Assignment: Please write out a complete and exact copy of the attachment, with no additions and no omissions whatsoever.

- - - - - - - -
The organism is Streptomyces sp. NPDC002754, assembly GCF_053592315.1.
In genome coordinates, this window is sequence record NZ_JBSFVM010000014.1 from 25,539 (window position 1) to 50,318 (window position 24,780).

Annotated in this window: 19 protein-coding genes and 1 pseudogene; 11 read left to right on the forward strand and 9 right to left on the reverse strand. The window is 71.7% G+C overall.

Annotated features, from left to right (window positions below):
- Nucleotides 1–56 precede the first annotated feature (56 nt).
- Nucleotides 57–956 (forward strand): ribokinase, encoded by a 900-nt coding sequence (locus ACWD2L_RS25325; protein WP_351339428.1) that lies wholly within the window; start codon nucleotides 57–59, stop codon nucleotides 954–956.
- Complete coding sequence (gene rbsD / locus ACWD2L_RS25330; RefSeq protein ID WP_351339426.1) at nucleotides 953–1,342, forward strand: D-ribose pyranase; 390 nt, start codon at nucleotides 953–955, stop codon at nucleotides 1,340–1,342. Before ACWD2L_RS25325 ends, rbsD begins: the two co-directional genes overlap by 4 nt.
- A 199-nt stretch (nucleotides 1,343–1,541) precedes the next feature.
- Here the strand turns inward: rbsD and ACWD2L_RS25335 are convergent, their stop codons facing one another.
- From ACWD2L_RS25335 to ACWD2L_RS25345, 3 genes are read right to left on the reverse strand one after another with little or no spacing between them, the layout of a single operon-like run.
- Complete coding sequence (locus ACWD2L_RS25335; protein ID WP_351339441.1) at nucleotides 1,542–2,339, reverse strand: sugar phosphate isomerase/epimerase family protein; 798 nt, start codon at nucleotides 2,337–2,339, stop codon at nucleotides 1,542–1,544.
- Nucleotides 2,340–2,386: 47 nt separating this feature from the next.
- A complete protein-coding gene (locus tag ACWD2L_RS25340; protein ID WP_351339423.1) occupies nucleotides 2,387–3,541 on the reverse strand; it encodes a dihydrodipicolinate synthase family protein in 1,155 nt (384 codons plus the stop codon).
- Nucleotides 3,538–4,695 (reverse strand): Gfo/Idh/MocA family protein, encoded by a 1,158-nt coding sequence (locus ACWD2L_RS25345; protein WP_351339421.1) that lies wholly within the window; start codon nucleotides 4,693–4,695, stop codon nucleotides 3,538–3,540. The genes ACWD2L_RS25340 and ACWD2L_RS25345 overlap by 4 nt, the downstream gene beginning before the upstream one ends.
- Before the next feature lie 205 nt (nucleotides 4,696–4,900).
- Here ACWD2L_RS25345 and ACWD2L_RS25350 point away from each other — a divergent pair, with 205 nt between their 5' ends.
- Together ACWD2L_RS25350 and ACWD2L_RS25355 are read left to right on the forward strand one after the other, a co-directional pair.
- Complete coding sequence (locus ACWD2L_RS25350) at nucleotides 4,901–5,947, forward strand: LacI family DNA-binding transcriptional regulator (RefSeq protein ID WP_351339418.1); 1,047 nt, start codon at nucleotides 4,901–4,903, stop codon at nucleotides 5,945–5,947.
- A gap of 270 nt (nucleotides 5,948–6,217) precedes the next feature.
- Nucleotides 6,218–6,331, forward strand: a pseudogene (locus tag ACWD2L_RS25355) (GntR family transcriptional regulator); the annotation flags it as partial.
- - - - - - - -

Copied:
The organism is Streptomyces sp. NPDC002754, assembly GCF_053592315.1.
In genome coordinates, this window is sequence record NZ_JBSFVM010000014.1 from 25,539 (window position 1) to 50,318 (window position 24,780).

Annotated in this window: 19 protein-coding genes and 1 pseudogene; 11 read left to right on the forward strand and 9 right to left on the reverse strand. The window is 71.7% G+C overall.

Annotated features, from left to right (window positions below):
- Nucleotides 1–56 precede the first annotated feature (56 nt).
- Nucleotides 57–956 (forward strand): ribokinase, encoded by a 900-nt coding sequence (locus ACWD2L_RS25325; protein WP_351339428.1) that lies wholly within the window; start codon nucleotides 57–59, stop codon nucleotides 954–956.
- Complete coding sequence (gene rbsD / locus ACWD2L_RS25330; RefSeq protein ID WP_351339426.1) at nucleotides 953–1,342, forward strand: D-ribose pyranase; 390 nt, start codon at nucleotides 953–955, stop codon at nucleotides 1,340–1,342. Before ACWD2L_RS25325 ends, rbsD begins: the two co-directional genes overlap by 4 nt.
- A 199-nt stretch (nucleotides 1,343–1,541) precedes the next feature.
- Here the strand turns inward: rbsD and ACWD2L_RS25335 are convergent, their stop codons facing one another.
- From ACWD2L_RS25335 to ACWD2L_RS25345, 3 genes are read right to left on the reverse strand one after another with little or no spacing between them, the layout of a single operon-like run.
- Complete coding sequence (locus ACWD2L_RS25335; protein ID WP_351339441.1) at nucleotides 1,542–2,339, reverse strand: sugar phosphate isomerase/epimerase family protein; 798 nt, start codon at nucleotides 2,337–2,339, stop codon at nucleotides 1,542–1,544.
- Nucleotides 2,340–2,386: 47 nt separating this feature from the next.
- A complete protein-coding gene (locus tag ACWD2L_RS25340; protein ID WP_351339423.1) occupies nucleotides 2,387–3,541 on the reverse strand; it encodes a dihydrodipicolinate synthase family protein in 1,155 nt (384 codons plus the stop codon).
- Nucleotides 3,538–4,695 (reverse strand): Gfo/Idh/MocA family protein, encoded by a 1,158-nt coding sequence (locus ACWD2L_RS25345; protein WP_351339421.1) that lies wholly within the window; start codon nucleotides 4,693–4,695, stop codon nucleotides 3,538–3,540. The genes ACWD2L_RS25340 and ACWD2L_RS25345 overlap by 4 nt, the downstream gene beginning before the upstream one ends.
- Before the next feature lie 205 nt (nucleotides 4,696–4,900).
- Here ACWD2L_RS25345 and ACWD2L_RS25350 point away from each other — a divergent pair, with 205 nt between their 5' ends.
- Together ACWD2L_RS25350 and ACWD2L_RS25355 are read left to right on the forward strand one after the other, a co-directional pair.
- Complete coding sequence (locus ACWD2L_RS25350) at nucleotides 4,901–5,947, forward strand: LacI family DNA-binding transcriptional regulator (RefSeq protein ID WP_351339418.1); 1,047 nt, start codon at nucleotides 4,901–4,903, stop codon at nucleotides 5,945–5,947.
- A gap of 270 nt (nucleotides 5,948–6,217) precedes the next feature.
- Nucleotides 6,218–6,331, forward strand: a pseudogene (locus tag ACWD2L_RS25355) (GntR family transcriptional regulator); the annotation flags it as partial.